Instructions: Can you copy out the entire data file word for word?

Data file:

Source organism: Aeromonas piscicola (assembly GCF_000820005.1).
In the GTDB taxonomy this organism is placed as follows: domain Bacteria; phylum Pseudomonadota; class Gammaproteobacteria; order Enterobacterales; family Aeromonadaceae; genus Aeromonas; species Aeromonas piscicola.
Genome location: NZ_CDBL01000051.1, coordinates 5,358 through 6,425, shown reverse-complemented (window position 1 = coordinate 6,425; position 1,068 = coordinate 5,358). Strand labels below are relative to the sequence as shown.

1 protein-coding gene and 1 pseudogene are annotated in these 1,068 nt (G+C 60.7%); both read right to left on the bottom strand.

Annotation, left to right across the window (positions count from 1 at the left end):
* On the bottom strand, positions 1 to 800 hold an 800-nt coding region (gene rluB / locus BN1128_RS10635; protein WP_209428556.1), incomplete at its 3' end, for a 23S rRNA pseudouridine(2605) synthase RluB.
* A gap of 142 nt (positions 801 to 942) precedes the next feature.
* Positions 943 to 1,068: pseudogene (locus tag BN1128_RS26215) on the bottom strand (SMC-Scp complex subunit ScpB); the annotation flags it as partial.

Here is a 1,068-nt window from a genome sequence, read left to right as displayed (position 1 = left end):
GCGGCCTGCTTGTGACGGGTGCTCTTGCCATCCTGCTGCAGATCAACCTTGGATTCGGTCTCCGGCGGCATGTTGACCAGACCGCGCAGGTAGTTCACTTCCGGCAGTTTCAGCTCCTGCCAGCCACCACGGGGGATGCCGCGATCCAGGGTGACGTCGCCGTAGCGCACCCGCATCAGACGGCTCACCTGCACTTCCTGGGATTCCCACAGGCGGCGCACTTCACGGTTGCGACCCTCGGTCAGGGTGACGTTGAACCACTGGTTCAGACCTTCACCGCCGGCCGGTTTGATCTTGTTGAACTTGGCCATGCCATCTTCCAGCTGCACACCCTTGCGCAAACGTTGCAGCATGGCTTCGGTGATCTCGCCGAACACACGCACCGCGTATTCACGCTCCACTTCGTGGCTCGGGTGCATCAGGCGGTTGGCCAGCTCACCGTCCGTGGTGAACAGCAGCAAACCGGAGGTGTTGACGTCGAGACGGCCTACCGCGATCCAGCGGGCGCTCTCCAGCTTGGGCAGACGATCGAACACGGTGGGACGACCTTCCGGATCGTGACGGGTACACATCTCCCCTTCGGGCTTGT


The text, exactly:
Source organism: Aeromonas piscicola (assembly GCF_000820005.1).
In the GTDB taxonomy this organism is placed as follows: domain Bacteria; phylum Pseudomonadota; class Gammaproteobacteria; order Enterobacterales; family Aeromonadaceae; genus Aeromonas; species Aeromonas piscicola.
Genome location: NZ_CDBL01000051.1, coordinates 5,358 through 6,425, shown reverse-complemented (window position 1 = coordinate 6,425; position 1,068 = coordinate 5,358). Strand labels below are relative to the sequence as shown.

1 protein-coding gene and 1 pseudogene are annotated in these 1,068 nt (G+C 60.7%); both read right to left on the bottom strand.

Annotation, left to right across the window (positions count from 1 at the left end):
* On the bottom strand, positions 1 to 800 hold an 800-nt coding region (gene rluB / locus BN1128_RS10635; protein WP_209428556.1), incomplete at its 3' end, for a 23S rRNA pseudouridine(2605) synthase RluB.
* A gap of 142 nt (positions 801 to 942) precedes the next feature.
* Positions 943 to 1,068: pseudogene (locus tag BN1128_RS26215) on the bottom strand (SMC-Scp complex subunit ScpB); the annotation flags it as partial.

Here is a 1,068-nt window from a genome sequence, read left to right as displayed (position 1 = left end):
GCGGCCTGCTTGTGACGGGTGCTCTTGCCATCCTGCTGCAGATCAACCTTGGATTCGGTCTCCGGCGGCATGTTGACCAGACCGCGCAGGTAGTTCACTTCCGGCAGTTTCAGCTCCTGCCAGCCACCACGGGGGATGCCGCGATCCAGGGTGACGTCGCCGTAGCGCACCCGCATCAGACGGCTCACCTGCACTTCCTGGGATTCCCACAGGCGGCGCACTTCACGGTTGCGACCCTCGGTCAGGGTGACGTTGAACCACTGGTTCAGACCTTCACCGCCGGCCGGTTTGATCTTGTTGAACTTGGCCATGCCATCTTCCAGCTGCACACCCTTGCGCAAACGTTGCAGCATGGCTTCGGTGATCTCGCCGAACACACGCACCGCGTATTCACGCTCCACTTCGTGGCTCGGGTGCATCAGGCGGTTGGCCAGCTCACCGTCCGTGGTGAACAGCAGCAAACCGGAGGTGTTGACGTCGAGACGGCCTACCGCGATCCAGCGGGCGCTCTCCAGCTTGGGCAGACGATCGAACACGGTGGGACGACCTTCCGGATCGTGACGGGTACACATCTCCCCTTCGGGCTTGT